What China Can Teach about the Dark Side of Handmaid’s Tale Protests

A Handmaids Tale is an American dystopian drama series that has sparked references in Canada, England, and the US in reference to abortion protests.

The entire series is based on the idea of a near future event where a religious theocratic government “Gilead” establishes rule in the United States in the aftermath of a civil war. The strong inference is that the evil government that controls the reproduction of women is Christian.

Even though the entire series is hypothetical, the events that take place are very real and there is much that Chinese history can teach us about a Handmaids Tale.

We explore this more in our recent podcast. To listen, click here:


Margaret Atwood, the author of the book that the TV series is based on, actually used a Communist Society like China as the setting when she wrote the books. She traveled to Berlin in the 1980’s and was motivated by the Cold War while writing her dystopian inspired novel.

According to Ms. Atwood, she had a box of newspaper clippings from Berlin that she used while writing the books.

In regards to the inspiration for the books, she said, “I had been thinking about it before I’d arrived, and at that time — when I was in West Berlin—I also visited Czechoslovakia and East Germany and Poland. They weren’t revelations, because being as old as I am I knew about life behind the Iron Curtain, but it was very interesting to be right inside, to sense the atmosphere. “

In the 1980’s, East Berlin looked much like Communist China. In fact, while many of the future religious theocracy in America is fantasy, the reality in Communist China was very real.

The comparison between the Handmaid’s Tale and Mao Zedong’s China are unmistakable:

  • Mao launched a citizen spy ring called the Red Guards. China’s citizens found that, just as in Gilead, ‘The young ones are often the most dangerous, the most fanatical.’ The spies are everywhere spying on everyone – just as in Gilead.
  • Intellectuals were particularly singled out for ill-treatment and University life came to an end, as it does in Gilead.
  • Books were seen as ‘an incendiary device’ and – except for ‘the Little Red Book’ (Thoughts of Chairman Mao) – were burned wholesale. Gilead too has severe restrictions on literature, and indeed on literacy.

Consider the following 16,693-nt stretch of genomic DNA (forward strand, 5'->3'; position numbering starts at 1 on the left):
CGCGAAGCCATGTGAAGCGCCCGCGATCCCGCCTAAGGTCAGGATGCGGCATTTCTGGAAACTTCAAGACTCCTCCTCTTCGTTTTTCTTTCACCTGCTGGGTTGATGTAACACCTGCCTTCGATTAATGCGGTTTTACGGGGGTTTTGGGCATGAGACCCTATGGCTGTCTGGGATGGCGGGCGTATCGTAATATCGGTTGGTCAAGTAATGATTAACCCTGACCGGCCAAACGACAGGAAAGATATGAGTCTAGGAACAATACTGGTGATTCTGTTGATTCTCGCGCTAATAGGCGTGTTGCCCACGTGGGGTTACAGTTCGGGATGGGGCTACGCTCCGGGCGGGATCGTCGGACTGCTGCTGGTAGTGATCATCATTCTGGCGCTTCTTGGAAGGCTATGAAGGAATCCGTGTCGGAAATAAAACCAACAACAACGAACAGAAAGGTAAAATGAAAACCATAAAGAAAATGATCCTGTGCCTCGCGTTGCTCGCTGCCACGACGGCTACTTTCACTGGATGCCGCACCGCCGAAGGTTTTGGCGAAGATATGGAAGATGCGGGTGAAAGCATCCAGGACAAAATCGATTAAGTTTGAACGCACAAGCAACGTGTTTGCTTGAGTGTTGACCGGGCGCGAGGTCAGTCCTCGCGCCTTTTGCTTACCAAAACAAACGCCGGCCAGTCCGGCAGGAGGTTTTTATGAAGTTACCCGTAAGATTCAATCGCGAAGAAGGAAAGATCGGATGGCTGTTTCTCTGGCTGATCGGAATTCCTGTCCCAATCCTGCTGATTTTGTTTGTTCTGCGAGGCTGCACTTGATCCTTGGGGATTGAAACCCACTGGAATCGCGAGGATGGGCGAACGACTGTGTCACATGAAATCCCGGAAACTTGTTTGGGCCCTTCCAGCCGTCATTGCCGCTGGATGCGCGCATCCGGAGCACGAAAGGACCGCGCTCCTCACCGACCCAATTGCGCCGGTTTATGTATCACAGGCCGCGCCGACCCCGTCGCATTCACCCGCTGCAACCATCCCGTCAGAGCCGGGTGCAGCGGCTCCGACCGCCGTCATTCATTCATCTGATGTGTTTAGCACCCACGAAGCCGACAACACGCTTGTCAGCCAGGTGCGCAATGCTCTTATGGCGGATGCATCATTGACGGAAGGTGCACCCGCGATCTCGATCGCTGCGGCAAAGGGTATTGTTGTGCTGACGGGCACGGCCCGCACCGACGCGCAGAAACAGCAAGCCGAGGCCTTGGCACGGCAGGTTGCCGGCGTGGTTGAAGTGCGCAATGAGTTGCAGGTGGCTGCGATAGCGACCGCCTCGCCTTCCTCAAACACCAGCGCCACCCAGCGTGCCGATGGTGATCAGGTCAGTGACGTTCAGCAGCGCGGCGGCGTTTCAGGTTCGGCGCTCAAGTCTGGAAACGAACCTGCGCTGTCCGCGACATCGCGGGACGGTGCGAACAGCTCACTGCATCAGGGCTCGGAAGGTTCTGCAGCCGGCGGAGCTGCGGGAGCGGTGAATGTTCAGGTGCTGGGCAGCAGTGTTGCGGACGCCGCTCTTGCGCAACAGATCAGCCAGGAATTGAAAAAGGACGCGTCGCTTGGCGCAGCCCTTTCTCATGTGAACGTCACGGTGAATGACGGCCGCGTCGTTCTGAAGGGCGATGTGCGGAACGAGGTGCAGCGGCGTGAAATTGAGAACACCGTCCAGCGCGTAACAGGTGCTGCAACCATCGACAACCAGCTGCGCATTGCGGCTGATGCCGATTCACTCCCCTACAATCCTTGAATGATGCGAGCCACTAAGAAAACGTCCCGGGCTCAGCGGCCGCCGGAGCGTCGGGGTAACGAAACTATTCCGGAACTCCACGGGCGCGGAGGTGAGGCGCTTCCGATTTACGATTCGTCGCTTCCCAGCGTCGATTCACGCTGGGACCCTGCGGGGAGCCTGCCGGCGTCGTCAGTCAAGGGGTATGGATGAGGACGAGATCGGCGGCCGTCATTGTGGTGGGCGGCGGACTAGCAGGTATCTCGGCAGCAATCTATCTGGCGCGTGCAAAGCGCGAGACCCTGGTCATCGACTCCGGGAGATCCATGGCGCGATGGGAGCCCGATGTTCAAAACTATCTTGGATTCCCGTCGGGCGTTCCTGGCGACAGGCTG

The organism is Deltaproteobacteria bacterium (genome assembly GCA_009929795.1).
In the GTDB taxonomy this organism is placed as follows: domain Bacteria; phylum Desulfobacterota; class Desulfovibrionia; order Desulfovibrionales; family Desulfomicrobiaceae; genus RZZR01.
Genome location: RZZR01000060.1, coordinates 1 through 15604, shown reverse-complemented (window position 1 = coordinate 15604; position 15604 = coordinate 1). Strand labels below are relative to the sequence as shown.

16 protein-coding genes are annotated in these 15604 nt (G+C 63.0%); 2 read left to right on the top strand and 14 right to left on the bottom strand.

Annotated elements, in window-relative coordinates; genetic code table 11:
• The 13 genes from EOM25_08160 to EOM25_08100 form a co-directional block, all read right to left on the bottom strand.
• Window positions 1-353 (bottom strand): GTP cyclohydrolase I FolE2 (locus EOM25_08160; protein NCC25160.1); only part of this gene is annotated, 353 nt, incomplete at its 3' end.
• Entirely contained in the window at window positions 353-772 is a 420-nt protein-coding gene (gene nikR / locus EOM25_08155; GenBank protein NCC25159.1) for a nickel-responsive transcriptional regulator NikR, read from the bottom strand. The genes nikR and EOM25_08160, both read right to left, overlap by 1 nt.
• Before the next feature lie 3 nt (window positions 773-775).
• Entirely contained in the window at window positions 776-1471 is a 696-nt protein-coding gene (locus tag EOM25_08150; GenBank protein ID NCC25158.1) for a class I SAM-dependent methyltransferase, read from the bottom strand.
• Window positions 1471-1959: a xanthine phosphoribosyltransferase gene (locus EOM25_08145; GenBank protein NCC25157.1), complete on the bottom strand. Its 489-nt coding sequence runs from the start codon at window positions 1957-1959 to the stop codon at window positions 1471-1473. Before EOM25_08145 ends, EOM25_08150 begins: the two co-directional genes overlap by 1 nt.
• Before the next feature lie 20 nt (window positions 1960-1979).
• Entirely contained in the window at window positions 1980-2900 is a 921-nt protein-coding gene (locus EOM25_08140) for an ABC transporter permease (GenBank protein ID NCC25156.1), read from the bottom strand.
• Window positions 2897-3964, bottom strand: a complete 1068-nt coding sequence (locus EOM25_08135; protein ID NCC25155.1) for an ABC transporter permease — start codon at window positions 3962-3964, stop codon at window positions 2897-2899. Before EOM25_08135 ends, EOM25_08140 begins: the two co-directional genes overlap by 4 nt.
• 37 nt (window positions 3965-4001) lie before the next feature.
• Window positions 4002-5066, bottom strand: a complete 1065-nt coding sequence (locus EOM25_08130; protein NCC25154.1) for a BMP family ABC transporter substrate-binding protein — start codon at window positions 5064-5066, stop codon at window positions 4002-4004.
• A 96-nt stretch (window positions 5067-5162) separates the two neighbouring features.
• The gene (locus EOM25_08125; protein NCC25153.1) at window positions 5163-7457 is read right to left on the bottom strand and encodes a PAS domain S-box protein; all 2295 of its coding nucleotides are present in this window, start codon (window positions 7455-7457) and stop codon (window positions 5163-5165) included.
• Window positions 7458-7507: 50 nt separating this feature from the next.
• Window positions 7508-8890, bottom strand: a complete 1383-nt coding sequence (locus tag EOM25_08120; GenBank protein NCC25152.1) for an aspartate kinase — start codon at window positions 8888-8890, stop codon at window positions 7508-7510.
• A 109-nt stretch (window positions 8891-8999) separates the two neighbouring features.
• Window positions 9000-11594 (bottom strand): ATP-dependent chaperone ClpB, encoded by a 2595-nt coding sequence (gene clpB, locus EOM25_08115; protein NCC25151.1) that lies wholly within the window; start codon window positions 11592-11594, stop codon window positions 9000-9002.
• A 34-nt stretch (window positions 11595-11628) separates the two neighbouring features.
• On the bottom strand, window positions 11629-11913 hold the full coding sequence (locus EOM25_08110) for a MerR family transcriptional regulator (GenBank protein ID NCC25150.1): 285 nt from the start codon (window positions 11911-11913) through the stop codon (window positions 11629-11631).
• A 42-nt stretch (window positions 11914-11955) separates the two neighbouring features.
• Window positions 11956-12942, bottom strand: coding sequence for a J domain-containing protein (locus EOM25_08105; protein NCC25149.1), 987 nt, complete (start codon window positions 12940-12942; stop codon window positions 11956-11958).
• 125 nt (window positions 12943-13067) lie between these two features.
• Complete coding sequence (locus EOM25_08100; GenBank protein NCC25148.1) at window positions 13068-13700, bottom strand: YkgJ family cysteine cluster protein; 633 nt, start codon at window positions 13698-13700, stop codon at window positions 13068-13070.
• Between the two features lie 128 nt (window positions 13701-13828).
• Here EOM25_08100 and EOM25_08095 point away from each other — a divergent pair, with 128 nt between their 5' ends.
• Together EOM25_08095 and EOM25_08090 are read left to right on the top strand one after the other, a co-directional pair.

• As in China, people on Handmaid’s Tale were encouraged to betray family members for the sake of the party.
  • Similarly, like Offred’s lost daughter (a character in the TV series), children of the ‘bourgeoisie’ were forcibly removed from their parents to be adopted by Communists loyal to Chairman Mao.
  • Re-education camps were in China and in Handmaid’s Tale
  • ‘Dunce hats’ – or markers – are used to publicly humiliate and ostracize those that do not repeat the propaganda in Mao’s China and in Gilead.
  • Public humiliation and public beatings are used to strike fear into the population of both Mao Zedong’s China and Gilead.
  • Forced marriages and birth took place in China, just as in Gilead. In fact, most people to do not know that Yao Ming – a well known Chinese NBA player was the product of a Communist government arranged marriage.
  • China and Gilea both restricted birth – controlling birth – by chasing down women and killing their babies.
  • In Communist China and in Gilea, people lose their identity and become a ‘category.’
  • In Communist China as in Gilead, there is a cult personality and militarization of the society.

The list goes on and on.

What many protestors that target Christians in their protests do not recognize is that Christian societies have existed for 2,000 years and have never represented the society in the TV series Handmaid’s Tale, but they can be found in Communist, Islamic, and Buddhist societies.

To learn more about the connection between Communist China and the Handmaid’s Tale, click here:


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